Human cell nucleus
The nuclear membrane consists of two lipid bilayers—the inner nuclear membrane, and the outer nuclear membrane. The space between the membranes is called the perinuclear space, a region contiguous with the lumen (inside) of the endoplasmic reticulum. It is usually about 20–40 nm wide. The nuclear membrane also has many small holes called nuclear pores that allow material to move in and out of the nucleus.
The outer nuclear membrane also shares a common border with the endoplasmic reticulum. While it is physically linked, the outer nuclear membrane contains proteins found in far higher concentrations than the endoplasmic reticulum. All 4 Nesprin proteins present in mammals are expressed in the outer nuclear membrane. Nesprin proteins connect cytoskeletal filaments to the nucleoskeleton. Nesprin-mediated connections to the cytoskeleton contribute to nuclear positioning and to the cell’s mechanosensory function. KASH-domain proteins of Nesprin-1 and -2 are part of a LINC complex (Linker of Nucleoskeleton and Cytoskeleton) and can bind directly to cystoskeletal components, such as actin filaments, or can bind to proteins in the luminal domain of the nuclear membrane. Nesprin-3 and-4 may play a role in unloading enormous cargo; Nesprin-3 proteins bind plectin and link the nuclear envelope to cytoplasmic intermediate filaments. Nesprin-4 proteins bind the plus end directed motor kinesin-1. The outer nuclear membrane is also involved in development, as it fuses with the inner nuclear membrane to form nuclear pores.
The inner nuclear membrane encloses the nucleoplasm, and is covered by the nuclear lamina, a mesh of intermediate filaments which stabilizes the nuclear membrane as well as being involved in chromatin function and entire expression. It is connected to the outer membrane by nuclear pores which penetrate the membranes. While the two membranes and the endoplasmic reticulum are linked, proteins embedded in the membranes tend to stay put rather than dispersing across the continuum. It is lined with a fiber network called as nuclear lamina which is 10-40 nm thick and provide strength.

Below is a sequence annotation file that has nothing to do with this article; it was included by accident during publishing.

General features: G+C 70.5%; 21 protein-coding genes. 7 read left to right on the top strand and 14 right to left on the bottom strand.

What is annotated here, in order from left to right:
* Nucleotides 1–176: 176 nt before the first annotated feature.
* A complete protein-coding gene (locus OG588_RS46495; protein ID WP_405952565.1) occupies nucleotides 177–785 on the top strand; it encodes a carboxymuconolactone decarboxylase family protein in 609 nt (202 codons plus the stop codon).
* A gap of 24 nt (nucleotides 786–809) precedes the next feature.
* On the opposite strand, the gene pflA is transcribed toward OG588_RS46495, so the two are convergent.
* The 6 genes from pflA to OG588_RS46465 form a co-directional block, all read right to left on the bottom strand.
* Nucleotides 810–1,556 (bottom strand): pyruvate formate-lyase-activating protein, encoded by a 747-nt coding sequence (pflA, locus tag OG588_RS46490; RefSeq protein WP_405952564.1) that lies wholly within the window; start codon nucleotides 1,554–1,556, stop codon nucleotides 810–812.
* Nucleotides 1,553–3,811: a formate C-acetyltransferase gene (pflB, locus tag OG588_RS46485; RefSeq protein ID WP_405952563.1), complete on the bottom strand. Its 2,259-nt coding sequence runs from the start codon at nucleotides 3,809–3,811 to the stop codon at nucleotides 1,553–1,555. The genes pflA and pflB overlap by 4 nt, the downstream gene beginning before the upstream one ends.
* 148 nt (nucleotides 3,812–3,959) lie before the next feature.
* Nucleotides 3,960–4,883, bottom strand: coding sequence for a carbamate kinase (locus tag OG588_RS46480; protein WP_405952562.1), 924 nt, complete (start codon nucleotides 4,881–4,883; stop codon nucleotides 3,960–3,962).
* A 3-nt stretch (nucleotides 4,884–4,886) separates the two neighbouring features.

The nuclear membrane is punctured by thousands of nuclear pore complexes—large hollow proteins about 100 nm across, with an inner channel about 40 nm wide. They link the inner and outer nuclear membranes.
During the G2 phase of interphase, the nuclear membrane increases its surface area and doubles its number of nuclear pore complexes. In eukaryotes, such as yeast, which undergo closed mitosis, the nuclear membrane stays intact during cell division. The spindle fibers either form within the membrane, or penetrate it without tearing it apart. In other eukaryotes (animals as well as plants), the nuclear membrane must break down during the prometaphase state of mitosis to allow the mitotic spindle fibers to access the chromosomes inside. The breakdown and reformation processes are not well understood.
In mammals, the nuclear membrane can break down within minutes, following a set of steps during the early stages of mitosis. First, M-Cdk's phosphorylate nucleoporin polypeptides and they are selectively removed from the nuclear pore complexes. After that, the rest of the nuclear pore complexes break apart simultaneously. Biochemical evidence suggests that the nuclear pore complexes disassemble into stable pieces rather than disintegrating into small polypeptide fragments. M-Cdk's also phosphorylate elements of the nuclear lamina (the framework that supports the envelope) leading to the dis-assembly of the lamina and hence the envelope membranes into small vesicles. Electron and fluorescence microscopy has given strong evidence that the nuclear membrane is absorbed by the endoplasmic reticulum—nuclear proteins not normally found in the endoplasmic reticulum show up during mitosis.
- Vesicle fusion—where vesicles of nuclear membrane fuse together to rebuild the nuclear membrane
- Reshaping of the endoplasmic reticulum—where the parts of the endoplasmic reticulum containing the absorbed nuclear membrane envelop the nuclear space, reforming a closed membrane.
Origin of the nuclear membraneEdit
A study of the comparative genomics, evolution and origins of the nuclear membrane led to the proposal that the nucleus emerged in the primitive eukaryotic ancestor (the “prekaryote”), and was triggered by the archaeo-bacterial symbiosis. Several ideas have been proposed for the evolutionary origin of the nuclear membrane. These ideas include the invagination of the plasma membrane in a prokaryote ancestor, or the formation of a genuine new membrane system following the establishment of proto-mitochondria in the archael host. The adaptive function of the nuclear membrane may have been to serve as a barrier to protect the genome from reactive oxygen species (ROS) produced by the cells' pre-mitochondria.
Membrane rupture during interphaseEdit
In addition to the breakdown of the nuclear nuclear membrane during the prometaphase stage of mitosis, the nuclear membrane also ruptures in migrating mammalian cells during the interphase stage of the cell cycle. This transient rupture is likely caused by nuclear deformation. The rupture is rapidly repaired by a process dependent on “endosomal sorting complexes required for transport” (ESCRT). During nuclear membrane rupture events, DNA double-strand breaks occur. Thus the survival of cells migrating through confined environments appears to depend on efficient nuclear envelope and DNA repair machineries.
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